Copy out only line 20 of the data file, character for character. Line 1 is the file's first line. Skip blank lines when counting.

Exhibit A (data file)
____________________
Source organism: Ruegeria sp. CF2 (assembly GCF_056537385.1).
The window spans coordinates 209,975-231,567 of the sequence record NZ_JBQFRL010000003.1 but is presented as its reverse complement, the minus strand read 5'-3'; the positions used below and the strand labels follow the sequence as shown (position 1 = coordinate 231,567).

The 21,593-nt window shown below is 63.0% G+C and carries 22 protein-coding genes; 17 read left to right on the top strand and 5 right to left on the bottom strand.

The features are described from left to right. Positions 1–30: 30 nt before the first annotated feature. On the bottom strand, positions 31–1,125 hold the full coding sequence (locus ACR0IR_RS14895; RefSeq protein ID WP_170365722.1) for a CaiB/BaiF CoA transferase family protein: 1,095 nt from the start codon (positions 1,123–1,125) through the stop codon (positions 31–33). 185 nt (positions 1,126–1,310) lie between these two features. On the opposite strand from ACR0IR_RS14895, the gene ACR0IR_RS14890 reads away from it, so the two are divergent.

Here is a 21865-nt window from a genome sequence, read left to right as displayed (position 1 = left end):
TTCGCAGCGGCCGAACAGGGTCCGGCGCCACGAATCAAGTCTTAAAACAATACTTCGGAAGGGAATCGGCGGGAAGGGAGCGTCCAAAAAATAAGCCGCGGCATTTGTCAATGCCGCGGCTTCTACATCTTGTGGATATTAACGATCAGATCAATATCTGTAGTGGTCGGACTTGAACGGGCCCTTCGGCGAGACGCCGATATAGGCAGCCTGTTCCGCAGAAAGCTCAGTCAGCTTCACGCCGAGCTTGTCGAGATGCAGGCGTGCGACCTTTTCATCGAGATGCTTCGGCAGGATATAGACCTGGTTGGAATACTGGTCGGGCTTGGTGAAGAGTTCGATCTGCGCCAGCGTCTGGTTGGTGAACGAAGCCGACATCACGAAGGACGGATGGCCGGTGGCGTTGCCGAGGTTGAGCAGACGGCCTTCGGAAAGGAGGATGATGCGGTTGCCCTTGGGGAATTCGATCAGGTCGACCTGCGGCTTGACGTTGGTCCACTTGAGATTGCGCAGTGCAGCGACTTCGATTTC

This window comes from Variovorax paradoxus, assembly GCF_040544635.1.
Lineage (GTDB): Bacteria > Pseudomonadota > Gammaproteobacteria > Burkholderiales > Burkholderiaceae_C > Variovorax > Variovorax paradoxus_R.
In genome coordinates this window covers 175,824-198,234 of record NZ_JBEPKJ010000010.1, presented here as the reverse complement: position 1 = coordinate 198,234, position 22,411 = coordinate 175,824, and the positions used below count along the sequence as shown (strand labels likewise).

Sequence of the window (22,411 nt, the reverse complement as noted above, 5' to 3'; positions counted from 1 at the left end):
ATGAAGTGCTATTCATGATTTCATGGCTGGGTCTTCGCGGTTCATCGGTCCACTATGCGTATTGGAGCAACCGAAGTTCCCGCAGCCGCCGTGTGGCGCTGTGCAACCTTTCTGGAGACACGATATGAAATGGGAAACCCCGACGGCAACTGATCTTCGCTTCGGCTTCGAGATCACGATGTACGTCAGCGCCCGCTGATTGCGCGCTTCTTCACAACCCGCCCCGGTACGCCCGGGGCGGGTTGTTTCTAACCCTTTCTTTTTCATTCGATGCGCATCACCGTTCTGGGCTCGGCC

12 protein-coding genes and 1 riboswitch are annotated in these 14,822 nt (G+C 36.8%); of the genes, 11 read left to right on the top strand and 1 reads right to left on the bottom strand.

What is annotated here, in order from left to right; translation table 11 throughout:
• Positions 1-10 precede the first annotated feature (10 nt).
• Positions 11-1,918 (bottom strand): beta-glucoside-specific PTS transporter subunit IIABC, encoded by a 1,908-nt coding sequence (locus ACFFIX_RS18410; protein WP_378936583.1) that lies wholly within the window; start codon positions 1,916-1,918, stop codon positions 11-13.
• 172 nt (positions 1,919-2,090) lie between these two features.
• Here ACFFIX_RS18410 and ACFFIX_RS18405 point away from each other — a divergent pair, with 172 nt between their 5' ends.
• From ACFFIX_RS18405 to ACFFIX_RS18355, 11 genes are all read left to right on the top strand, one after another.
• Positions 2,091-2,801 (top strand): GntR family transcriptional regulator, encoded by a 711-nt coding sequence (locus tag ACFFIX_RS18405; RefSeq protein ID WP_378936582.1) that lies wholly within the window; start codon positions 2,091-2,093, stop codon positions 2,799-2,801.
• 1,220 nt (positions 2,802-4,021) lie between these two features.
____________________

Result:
• 1,220 nt (positions 2,802-4,021) lie between these two features.